The Culture Ministry’s latest cultural collaboration with the Italian Embassy Wednesday saw the launch of a comprehensive new guide to Beirut’s National Museum.
With text prepared by National Museum director Anne Marie Afeiche, and published in Arabic, Italian, English and French, the 256-page “Guide to the National Museum of Beirut” offers a chronological exploration of 75 artifacts and collections on show at the museum.
Italy helps launch Beirut National Museum guide https://t.co/fFXJTVMwQ4— The Daily Star Lebanon (@DailyStarLeb) March 3, 2021
The guide is the final installment of the National Museum rehabilitation project titled the “Improvement of the Cultural Offer of the National Museum of Beirut: The New Display of the Basement,” which was implemented between 2014 and 2016.
“This important project highlights the commitment of the Italian investment in the restoration and conservation of the valuable and priceless Lebanese archaeological heritage preserved in the Museum,” Italian Ambassador Nicoletta Bombardiere said at the launch. “This project is at the core of the Italian contribution that made it possible in 2016 to reopen the museum’s basement to the public, which is entirely dedicated to funerary art from the Paleolithic period until the Middle Ages.”
The guide’s printing was supervised by the Culture Ministry with funding provided by the Italian Agency for Development Cooperation (AICS Beirut) under the direction of Donatella Procesi. It was designed by Rosa Maria Iglesias Morsilli with editorial coordination from Rome’s Zowart Creative Agency.
In addition to the details of the individual items, the guide also includes a brief introduction to the various time periods and themes of the pieces, intended both as a practical tool for every visitor who wishes to discover or rediscover the museum, and as an informative souvenir to take Lebanon’s heritage abroad.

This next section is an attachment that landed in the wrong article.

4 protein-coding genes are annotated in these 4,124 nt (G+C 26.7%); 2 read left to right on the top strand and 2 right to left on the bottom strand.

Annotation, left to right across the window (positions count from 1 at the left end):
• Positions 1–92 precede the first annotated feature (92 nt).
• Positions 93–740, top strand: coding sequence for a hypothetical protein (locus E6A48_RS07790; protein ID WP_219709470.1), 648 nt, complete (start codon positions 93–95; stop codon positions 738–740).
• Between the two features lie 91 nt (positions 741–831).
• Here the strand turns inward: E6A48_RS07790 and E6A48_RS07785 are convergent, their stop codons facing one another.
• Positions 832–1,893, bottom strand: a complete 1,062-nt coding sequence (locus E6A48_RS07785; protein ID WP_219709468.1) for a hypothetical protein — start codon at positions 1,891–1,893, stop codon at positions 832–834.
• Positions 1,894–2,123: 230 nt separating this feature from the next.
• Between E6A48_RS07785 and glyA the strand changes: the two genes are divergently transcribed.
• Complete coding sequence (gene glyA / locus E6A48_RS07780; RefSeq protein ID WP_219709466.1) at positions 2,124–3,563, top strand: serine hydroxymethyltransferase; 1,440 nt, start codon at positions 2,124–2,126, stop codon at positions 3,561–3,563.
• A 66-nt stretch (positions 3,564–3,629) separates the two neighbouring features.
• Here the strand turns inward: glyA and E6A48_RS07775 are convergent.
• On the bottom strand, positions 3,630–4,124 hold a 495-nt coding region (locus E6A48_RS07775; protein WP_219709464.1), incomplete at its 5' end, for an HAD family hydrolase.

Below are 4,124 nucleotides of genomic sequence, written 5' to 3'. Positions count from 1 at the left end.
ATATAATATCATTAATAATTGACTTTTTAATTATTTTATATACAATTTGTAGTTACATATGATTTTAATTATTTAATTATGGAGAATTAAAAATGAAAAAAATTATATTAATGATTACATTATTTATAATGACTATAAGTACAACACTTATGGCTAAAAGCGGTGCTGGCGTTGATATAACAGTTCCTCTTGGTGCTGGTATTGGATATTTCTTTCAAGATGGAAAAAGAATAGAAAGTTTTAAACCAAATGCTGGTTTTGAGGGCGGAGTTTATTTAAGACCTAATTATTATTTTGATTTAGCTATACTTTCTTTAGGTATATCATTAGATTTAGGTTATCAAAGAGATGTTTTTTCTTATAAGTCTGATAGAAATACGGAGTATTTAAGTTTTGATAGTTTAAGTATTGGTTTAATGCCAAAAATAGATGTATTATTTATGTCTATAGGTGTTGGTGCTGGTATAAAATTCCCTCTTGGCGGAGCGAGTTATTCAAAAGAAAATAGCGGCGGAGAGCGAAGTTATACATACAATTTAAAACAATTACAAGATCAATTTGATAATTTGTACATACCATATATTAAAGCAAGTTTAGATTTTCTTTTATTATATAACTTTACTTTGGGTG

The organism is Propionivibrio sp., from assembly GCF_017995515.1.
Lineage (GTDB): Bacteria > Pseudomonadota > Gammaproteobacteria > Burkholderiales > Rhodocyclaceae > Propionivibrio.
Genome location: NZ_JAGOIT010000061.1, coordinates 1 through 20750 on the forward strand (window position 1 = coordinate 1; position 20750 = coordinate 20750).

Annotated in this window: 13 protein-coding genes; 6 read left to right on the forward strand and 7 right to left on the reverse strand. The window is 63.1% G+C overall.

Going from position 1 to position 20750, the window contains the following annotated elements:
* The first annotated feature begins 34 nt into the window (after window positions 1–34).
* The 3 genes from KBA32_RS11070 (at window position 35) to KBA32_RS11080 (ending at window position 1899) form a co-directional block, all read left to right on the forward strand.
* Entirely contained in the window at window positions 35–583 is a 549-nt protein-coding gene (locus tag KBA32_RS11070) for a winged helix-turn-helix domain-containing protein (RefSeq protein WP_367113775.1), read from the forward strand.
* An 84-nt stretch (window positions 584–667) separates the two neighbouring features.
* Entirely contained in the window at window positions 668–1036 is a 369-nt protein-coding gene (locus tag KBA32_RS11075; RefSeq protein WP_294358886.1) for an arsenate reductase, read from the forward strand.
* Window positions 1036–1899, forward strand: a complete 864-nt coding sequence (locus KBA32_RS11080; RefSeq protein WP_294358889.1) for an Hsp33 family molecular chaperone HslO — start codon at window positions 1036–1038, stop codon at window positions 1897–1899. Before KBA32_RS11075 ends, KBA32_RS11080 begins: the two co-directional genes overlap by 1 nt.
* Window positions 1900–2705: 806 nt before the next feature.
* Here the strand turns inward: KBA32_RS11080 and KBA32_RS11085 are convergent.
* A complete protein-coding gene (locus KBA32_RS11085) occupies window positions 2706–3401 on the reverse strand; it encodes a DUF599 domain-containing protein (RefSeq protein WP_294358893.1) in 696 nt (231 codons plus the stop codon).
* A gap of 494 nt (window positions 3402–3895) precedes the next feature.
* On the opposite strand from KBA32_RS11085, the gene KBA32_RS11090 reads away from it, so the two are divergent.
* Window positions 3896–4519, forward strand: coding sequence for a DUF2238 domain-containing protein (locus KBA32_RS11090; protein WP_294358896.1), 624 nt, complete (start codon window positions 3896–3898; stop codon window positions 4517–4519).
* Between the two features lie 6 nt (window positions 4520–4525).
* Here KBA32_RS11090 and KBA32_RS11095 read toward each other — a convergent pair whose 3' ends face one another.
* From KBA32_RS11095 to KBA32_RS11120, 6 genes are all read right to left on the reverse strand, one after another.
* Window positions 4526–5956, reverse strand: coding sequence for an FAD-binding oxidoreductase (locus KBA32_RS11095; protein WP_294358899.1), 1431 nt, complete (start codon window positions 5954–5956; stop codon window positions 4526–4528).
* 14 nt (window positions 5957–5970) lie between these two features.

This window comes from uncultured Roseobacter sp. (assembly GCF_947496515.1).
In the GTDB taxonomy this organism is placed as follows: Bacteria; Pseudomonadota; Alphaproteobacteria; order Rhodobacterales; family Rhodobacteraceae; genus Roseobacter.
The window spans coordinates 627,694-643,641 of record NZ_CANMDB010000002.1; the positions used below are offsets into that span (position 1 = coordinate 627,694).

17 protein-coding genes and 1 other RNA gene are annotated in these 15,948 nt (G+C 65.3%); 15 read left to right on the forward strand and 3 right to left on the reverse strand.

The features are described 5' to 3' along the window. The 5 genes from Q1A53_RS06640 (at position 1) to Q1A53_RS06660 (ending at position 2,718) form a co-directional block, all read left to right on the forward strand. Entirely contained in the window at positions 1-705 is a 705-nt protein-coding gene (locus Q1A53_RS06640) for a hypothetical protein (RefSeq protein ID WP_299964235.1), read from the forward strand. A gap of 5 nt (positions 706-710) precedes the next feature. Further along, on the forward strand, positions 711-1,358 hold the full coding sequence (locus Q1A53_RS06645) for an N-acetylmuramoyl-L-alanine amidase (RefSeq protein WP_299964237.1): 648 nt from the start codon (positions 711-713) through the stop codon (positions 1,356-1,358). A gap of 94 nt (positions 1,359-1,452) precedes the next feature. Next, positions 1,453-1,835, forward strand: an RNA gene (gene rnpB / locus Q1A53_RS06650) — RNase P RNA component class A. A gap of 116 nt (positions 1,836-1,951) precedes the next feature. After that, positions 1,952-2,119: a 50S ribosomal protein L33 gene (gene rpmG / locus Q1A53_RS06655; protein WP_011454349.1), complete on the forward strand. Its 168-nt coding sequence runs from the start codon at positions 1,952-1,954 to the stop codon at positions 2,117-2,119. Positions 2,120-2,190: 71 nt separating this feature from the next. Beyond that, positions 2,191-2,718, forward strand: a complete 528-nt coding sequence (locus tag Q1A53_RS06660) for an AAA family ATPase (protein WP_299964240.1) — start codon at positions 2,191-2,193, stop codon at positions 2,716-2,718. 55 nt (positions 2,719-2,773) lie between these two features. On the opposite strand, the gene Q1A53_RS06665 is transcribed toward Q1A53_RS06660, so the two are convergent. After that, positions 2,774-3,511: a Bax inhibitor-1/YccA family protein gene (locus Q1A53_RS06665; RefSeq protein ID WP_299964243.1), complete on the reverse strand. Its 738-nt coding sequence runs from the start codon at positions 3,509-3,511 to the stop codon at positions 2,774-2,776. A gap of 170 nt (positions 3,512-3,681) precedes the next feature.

“Through the launch of this guide, we wish to reaffirm that preserving and valuing the collections of the National Museum, as well as many archaeological sites, is a priority within the framework of Italy’s cultural activity in Lebanon,” Bombardiere said. “The richness of the local archaeological heritage testifies to the dialogue between the civilizations that made up contemporary Lebanon, starting from the Phoenician, Greek, Roman and Arab eras and finally to the Ottoman Empire.
“Knowledge of the past and the promotion of culture are not limited to a single group of people,” she added. “Rather, it is the property of society and a focal point for consolidating a common history and for valuing quality tourism in economic terms as well.”
The Italian Embassy, AICS Beirut and the General Directorate of Antiquities will continue to collaborate on archaeological projects in Baalbek, Tyre and Sidon in the coming years in order to better preserve Lebanon’s heritage while making it more accessible to locals and tourists alike.
The 256-page ‘Guide to the National Museum of Beirut’ is available for purchase at the National Museum gift shop.
This article has been adapted from its original source.
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